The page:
Are there any common misconceptions about Alzheimer’s at all that you would like cleared up?
By Carole Larkin
Alzheimer's Reading Room
Dementia is another word for Alzheimer’s light.
Dementia is not a disease (although we use the word like it was one).
Dementia means a set of symptoms some of which are common to a number of diseases (over 70 diseases, at least).
Symptoms like, memory loss, confusion, changes in personality and others. Alzheimer’s is just one of those diseases. It apparently is the largest (the most number of people have it) .
|Subscribe to the Alzheimer's Reading Room|
Newer research has found that many times it does not exist by itself. It can and does exist with other types of dementias in the same brain. Dementias like vascular dementia, Lewy body dementia, fronto-temporal dementia and even Parkinson’s dementia, among others.
Most people have been “properly” diagnosed.
No, the minority of people with a form of dementia have been “properly diagnosed”, even if they’ve been to a doctor.
A proper diagnosis is not a 5-10 minute screening test (most common is the MMSE) and the doctor handing the person or family member a prescription for Aricept or one of the other cholinesterase inhibitors.
A “proper” diagnosis includes Neuropsychological testing (3-4 hours), a picture of the brain (MRI, PET scan) and specialized blood tests. Some people get spinal fluid testing as well.
One reason that a proper diagnosis is preferred is because some dementias are treatable ( a small percentage), and a proper diagnosis can lead to treatment if it is discovered the person has one of those. Additionally, it allows the family to get their legal work in order (Powers of Attorney, living wills or directive to physicians,) while the person is still deemed to be competent, thus saving strife and unneeded stress later in the person’s life.
Alzheimer’s and related Dementias are curable.
Not yet. The best that we can do is slow the progression of Alzheimer’s down for some people.
There are 4 FDA approved drugs that may work on some people. The first 3 are cholinesterase inhibitors with the names of Aricept, Exelon and Razadyne. They work on one type of neurotransmitter in the brain to keep it pumped up.
The last one is Namenda. It works on a different neurotransmitter in the brain, again to keep it pumped up.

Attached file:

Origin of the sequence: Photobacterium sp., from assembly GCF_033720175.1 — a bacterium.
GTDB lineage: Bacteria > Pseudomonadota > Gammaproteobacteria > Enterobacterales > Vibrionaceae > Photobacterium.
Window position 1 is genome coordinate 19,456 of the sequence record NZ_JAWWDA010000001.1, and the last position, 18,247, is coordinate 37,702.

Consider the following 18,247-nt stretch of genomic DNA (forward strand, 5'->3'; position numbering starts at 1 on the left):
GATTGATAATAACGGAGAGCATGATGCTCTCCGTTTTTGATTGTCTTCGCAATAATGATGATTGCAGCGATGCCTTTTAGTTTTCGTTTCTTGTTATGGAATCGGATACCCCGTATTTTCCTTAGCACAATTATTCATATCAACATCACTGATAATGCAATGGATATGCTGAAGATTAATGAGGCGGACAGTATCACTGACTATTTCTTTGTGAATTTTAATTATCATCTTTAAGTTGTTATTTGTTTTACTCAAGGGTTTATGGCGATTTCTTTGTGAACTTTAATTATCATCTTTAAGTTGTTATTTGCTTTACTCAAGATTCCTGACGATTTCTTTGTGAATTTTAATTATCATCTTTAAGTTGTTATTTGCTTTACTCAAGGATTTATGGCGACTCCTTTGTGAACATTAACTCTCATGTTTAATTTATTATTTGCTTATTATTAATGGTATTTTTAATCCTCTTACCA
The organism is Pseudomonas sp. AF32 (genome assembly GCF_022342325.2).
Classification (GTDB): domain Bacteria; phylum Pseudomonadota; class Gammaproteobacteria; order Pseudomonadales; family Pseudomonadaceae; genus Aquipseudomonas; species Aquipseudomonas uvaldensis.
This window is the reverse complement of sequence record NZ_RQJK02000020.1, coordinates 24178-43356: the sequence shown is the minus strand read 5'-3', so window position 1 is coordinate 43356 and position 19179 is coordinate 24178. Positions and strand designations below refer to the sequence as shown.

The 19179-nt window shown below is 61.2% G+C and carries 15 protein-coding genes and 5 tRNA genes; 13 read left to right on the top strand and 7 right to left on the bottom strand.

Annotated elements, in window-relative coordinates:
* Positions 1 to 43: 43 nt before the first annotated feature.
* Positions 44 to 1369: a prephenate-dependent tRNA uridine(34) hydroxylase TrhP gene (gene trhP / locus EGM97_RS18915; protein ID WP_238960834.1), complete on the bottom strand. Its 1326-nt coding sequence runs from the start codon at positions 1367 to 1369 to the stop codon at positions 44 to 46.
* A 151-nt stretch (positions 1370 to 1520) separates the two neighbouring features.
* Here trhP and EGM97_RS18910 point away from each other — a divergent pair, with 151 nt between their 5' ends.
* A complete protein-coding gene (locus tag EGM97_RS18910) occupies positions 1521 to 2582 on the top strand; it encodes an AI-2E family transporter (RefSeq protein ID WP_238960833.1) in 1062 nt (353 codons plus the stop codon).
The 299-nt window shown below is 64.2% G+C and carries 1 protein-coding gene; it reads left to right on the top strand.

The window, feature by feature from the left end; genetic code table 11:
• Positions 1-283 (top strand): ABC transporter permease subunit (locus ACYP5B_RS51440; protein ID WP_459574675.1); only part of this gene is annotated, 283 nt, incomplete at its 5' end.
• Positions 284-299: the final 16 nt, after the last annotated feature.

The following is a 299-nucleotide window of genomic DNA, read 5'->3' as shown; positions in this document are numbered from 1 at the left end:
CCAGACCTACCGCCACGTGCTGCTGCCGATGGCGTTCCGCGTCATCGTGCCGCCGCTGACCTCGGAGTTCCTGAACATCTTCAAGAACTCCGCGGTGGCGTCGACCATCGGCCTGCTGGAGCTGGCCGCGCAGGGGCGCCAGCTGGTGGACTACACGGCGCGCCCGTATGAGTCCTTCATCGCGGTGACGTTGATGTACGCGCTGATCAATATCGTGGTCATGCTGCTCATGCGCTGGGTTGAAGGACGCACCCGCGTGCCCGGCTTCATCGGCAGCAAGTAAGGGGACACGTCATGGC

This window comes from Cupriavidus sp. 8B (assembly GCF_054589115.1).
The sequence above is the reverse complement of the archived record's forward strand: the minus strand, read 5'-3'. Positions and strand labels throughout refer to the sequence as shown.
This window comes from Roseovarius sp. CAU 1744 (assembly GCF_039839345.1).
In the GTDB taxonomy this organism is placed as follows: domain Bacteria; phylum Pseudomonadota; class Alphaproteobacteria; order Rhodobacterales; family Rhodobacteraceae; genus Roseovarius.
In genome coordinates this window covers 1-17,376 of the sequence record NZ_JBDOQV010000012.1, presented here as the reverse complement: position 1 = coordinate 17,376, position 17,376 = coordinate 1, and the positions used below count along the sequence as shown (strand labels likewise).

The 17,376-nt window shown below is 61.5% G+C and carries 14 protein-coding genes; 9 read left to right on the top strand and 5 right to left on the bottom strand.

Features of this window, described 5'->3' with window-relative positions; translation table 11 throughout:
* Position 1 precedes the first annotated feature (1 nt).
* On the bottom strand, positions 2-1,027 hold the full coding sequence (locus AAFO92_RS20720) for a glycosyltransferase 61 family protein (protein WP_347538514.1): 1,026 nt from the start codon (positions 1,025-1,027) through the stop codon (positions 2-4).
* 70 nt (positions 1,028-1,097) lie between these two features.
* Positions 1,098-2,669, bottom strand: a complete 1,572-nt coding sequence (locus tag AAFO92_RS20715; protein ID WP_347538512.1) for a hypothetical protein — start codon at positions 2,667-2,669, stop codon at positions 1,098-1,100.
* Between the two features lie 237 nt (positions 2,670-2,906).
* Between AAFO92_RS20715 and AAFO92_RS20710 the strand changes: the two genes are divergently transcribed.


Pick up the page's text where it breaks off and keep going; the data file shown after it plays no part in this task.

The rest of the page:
They are expensive (except Aricept- its gone generic) and have lots of side effects (especially gastro) for some people. For those people it’s probably worth it to use them in the early stages of Alzheimer’s. The problem is, you don’t know if they are working until you take them off of them and the person’s cognition takes a big step downward.
Restarting them will usually pick the person back up, but not all the way up to where they were before they were taken off the meds. It’s a kind of roll the dice proposition.
People with Alzheimer’s are being mean and nasty, paranoid and suspicious and lie on purpose.
Actually, it’s the exact opposite. Their brain cells are dying in varying portions of their brains, so those portions no longer function like an undiseased brain does. Those people are prone to misunderstanding what we call “reality”.
Their brains can’t process things (stimuli) as fast or as correctly as before. They can many times feel that something is wrong with their brains early in the disease. Some tell their knowledge out loud. Some keep that knowledge to themselves. At any rate it is very scary to think that you are losing your mind.
Fear is with them day and night. People generally react to fear one of two ways; Fight or Flight.
Fight comes out as anger, paranoia, agitation and other “negative” behaviors. Flight comes out as withdrawal inward. Sometimes people do both Fight and Flight.
One of the things a caregiver can do to tamp down these behaviors is assure the person with Alzheimer’s that they are safe and loved. No one wants to be alone and in fear.
People with the disease are trying to communicate their feelings and their communication skills are growing less and less.
They get frustrated at this. Wouldn’t you? A constant positive feeling directed towards them is the way to quell their fears, at least for the moment.
Treat Alzheimer’s patients like you have always treated them, before their disease and they’ll straighten up.
No they won’t. Their brains are dying. They are doing the best they know how to do. Really.
Be compassionate and forgiving to them.
Keep them safe, but encourage them to do everything they possibly can for themselves in that safe environment.
It keeps up their dignity and self esteem. Engage them with things that they like to do and that they can succeed at. Hold them, touch them gently and give them love.
is a Geriatric Care Manager who specializes in helping families with Alzheimer’s and related dementias issues. She also trains caregivers in home care companies, assisted livings, memory care communities, and nursing homes in dementia specific techniques for best care of dementia sufferers. ThirdAge Services LLC, is located in Dallas, TX.
More Insight and Advice for Caregivers
- How Alzheimer's Spreads Throughout the Brain
- Test Your Memory for Alzheimer's (5 Best Self Assessment Tests)
- What is Alzheimer's Disease?
- What is Dementia?
- What’s the Difference Between Alzheimer’s Disease and Dementia
- Communicating in Alzheimer's World
- How the Loss of Memory Works in Alzheimer’s Disease, and How Understanding This Could Help You
- Learning How to Communicate with Someone Suffering From Alzheimer's Disease
- Alzheimer's World -- Trying to Reconnect with Someone Suffering from Alzheimer's Disease
- Does the Combination of Aricept and Namenda Help Slow the Rate of Decline in Alzheimer's Patients
- About the Alzheimer's Reading Room
- Original content Carole Larkin, the Alzheimer's Reading Room